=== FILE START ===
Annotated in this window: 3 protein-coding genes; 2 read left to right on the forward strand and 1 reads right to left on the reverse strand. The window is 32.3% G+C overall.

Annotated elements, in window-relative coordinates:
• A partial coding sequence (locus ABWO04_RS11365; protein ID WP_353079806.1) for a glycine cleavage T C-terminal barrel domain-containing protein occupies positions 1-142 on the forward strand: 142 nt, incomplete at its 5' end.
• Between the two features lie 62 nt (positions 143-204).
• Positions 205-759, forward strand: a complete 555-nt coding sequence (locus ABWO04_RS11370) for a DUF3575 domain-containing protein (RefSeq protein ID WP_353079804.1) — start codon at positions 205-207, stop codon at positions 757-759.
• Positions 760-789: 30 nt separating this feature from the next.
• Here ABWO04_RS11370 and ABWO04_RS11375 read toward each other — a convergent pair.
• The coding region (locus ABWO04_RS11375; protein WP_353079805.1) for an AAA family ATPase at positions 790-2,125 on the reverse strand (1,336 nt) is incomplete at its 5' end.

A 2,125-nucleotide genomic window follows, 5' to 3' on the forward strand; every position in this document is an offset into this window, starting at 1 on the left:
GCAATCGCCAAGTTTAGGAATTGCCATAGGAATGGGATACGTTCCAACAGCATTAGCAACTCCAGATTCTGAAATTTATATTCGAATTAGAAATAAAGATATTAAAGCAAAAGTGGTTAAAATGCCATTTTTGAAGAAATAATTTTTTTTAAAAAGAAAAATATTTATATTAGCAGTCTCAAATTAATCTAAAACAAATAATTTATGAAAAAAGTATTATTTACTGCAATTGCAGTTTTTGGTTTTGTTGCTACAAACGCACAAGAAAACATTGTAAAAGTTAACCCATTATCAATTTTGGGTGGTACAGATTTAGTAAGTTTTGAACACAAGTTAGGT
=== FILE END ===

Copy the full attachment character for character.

Annotated in this window: 3 protein-coding genes; 2 read left to right on the forward strand and 1 reads right to left on the reverse strand. The window is 32.3% G+C overall.

Annotated elements, in window-relative coordinates:
• A partial coding sequence (locus ABWO04_RS11365; protein ID WP_353079806.1) for a glycine cleavage T C-terminal barrel domain-containing protein occupies positions 1-142 on the forward strand: 142 nt, incomplete at its 5' end.
• Between the two features lie 62 nt (positions 143-204).
• Positions 205-759, forward strand: a complete 555-nt coding sequence (locus ABWO04_RS11370) for a DUF3575 domain-containing protein (RefSeq protein ID WP_353079804.1) — start codon at positions 205-207, stop codon at positions 757-759.
• Positions 760-789: 30 nt separating this feature from the next.
• Here ABWO04_RS11370 and ABWO04_RS11375 read toward each other — a convergent pair.
• The coding region (locus ABWO04_RS11375; protein WP_353079805.1) for an AAA family ATPase at positions 790-2,125 on the reverse strand (1,336 nt) is incomplete at its 5' end.

A 2,125-nucleotide genomic window follows, 5' to 3' on the forward strand; every position in this document is an offset into this window, starting at 1 on the left:
GCAATCGCCAAGTTTAGGAATTGCCATAGGAATGGGATACGTTCCAACAGCATTAGCAACTCCAGATTCTGAAATTTATATTCGAATTAGAAATAAAGATATTAAAGCAAAAGTGGTTAAAATGCCATTTTTGAAGAAATAATTTTTTTTAAAAAGAAAAATATTTATATTAGCAGTCTCAAATTAATCTAAAACAAATAATTTATGAAAAAAGTATTATTTACTGCAATTGCAGTTTTTGGTTTTGTTGCTACAAACGCACAAGAAAACATTGTAAAAGTTAACCCATTATCAATTTTGGGTGGTACAGATTTAGTAAGTTTTGAACACAAGTTAGGT